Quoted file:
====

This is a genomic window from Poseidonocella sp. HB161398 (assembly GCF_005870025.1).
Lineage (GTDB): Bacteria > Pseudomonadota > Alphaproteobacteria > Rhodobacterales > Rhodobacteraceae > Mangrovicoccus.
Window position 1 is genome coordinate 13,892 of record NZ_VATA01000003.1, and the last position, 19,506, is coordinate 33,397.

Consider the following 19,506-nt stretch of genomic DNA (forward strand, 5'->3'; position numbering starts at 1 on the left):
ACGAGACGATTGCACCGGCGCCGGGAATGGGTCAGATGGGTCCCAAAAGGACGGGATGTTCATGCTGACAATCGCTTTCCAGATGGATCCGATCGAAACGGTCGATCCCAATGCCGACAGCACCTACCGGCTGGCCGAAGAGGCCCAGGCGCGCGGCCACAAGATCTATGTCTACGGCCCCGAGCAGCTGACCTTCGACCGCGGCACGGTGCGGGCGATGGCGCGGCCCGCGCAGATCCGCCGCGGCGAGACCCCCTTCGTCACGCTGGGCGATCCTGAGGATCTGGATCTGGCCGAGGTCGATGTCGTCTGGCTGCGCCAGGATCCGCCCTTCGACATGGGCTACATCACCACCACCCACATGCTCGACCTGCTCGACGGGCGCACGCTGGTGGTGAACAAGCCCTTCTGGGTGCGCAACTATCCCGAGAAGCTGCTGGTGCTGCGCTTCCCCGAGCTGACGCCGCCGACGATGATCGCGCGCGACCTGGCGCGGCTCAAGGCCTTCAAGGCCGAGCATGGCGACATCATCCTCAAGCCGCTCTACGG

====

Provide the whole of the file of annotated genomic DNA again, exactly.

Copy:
This is a genomic window from Poseidonocella sp. HB161398 (assembly GCF_005870025.1).
Lineage (GTDB): Bacteria > Pseudomonadota > Alphaproteobacteria > Rhodobacterales > Rhodobacteraceae > Mangrovicoccus.
Window position 1 is genome coordinate 13,892 of record NZ_VATA01000003.1, and the last position, 19,506, is coordinate 33,397.

Consider the following 19,506-nt stretch of genomic DNA (forward strand, 5'->3'; position numbering starts at 1 on the left):
ACGAGACGATTGCACCGGCGCCGGGAATGGGTCAGATGGGTCCCAAAAGGACGGGATGTTCATGCTGACAATCGCTTTCCAGATGGATCCGATCGAAACGGTCGATCCCAATGCCGACAGCACCTACCGGCTGGCCGAAGAGGCCCAGGCGCGCGGCCACAAGATCTATGTCTACGGCCCCGAGCAGCTGACCTTCGACCGCGGCACGGTGCGGGCGATGGCGCGGCCCGCGCAGATCCGCCGCGGCGAGACCCCCTTCGTCACGCTGGGCGATCCTGAGGATCTGGATCTGGCCGAGGTCGATGTCGTCTGGCTGCGCCAGGATCCGCCCTTCGACATGGGCTACATCACCACCACCCACATGCTCGACCTGCTCGACGGGCGCACGCTGGTGGTGAACAAGCCCTTCTGGGTGCGCAACTATCCCGAGAAGCTGCTGGTGCTGCGCTTCCCCGAGCTGACGCCGCCGACGATGATCGCGCGCGACCTGGCGCGGCTCAAGGCCTTCAAGGCCGAGCATGGCGACATCATCCTCAAGCCGCTCTACGG